Last night, I travelled down to Eastleigh and played bass for blues-rock covers band 2Blue, allowing them to maintain a semi-residency gig with a local live music venue-cum-pub.
A quick look around this website will reveal that bass guitar isn’t one of my primary professional offers, and so I had put quite a bit of effort and perhaps an unnecessary amount of worry into preparing for this gig. The prep certainly paid off though, as the band were complementary about not just my playing but also my ensemble / variation work
Both the blessing and the curse of material of the nature of most blues songs is that there is no fixed arrangement or parts (ignoring real blues-rock standards and a handful of other songs where the riffs are expected to be reproduced note-for-note). This means even as a dep rhythm section player, having got beyond whether you keep up with the chord changes, you will stand or fall substantially on ability to produce / select riffs and figures, and to then produce variation in line with the rising and falling dynamics around you (which will almost certainly not correspond to those of whatever recording you learned the song off, since the placing of solos, verse repeats etc. won’t either). Equally though, while this might seem to make the musical, rather than technical, demands of playing any instrument rather similar, it doesn’t mean I can use the same bags of tricks as a bassist that I would as top-line melody instrument on violin (not on blues rock anyway; maybe on modern jazz). So I’m certainly going to be somewhat pleased with a regular band saying it’s enjoyable to play with a bassist who comes forward and drops back and varies the intensity of what I do.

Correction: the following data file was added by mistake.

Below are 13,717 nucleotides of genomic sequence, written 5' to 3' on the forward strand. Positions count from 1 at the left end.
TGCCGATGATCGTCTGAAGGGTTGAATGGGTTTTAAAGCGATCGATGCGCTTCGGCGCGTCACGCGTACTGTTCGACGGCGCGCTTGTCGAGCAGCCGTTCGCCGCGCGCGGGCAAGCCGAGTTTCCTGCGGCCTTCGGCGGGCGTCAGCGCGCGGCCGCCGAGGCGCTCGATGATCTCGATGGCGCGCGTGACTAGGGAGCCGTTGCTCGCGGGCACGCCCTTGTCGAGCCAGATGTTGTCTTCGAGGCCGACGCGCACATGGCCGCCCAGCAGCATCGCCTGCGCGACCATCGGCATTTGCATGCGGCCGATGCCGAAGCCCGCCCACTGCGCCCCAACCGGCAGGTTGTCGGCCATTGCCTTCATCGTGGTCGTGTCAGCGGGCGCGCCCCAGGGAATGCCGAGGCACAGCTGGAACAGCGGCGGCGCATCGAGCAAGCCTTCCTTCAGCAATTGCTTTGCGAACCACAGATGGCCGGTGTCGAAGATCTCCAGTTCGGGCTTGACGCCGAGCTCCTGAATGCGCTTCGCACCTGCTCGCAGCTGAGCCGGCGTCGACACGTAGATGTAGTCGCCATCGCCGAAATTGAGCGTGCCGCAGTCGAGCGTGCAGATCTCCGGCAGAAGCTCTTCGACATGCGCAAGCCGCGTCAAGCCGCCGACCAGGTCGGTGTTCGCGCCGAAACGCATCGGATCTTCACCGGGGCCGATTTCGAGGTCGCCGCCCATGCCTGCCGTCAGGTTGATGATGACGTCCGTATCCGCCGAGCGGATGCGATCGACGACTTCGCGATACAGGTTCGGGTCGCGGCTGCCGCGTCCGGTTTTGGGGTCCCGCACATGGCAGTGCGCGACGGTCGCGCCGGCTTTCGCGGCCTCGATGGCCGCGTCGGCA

This may be subject to the criticism of over-analysing. The short version goes: another evening that proved there is no oxymoron about the phrase ‘party blues’, and I think everyone had a good one.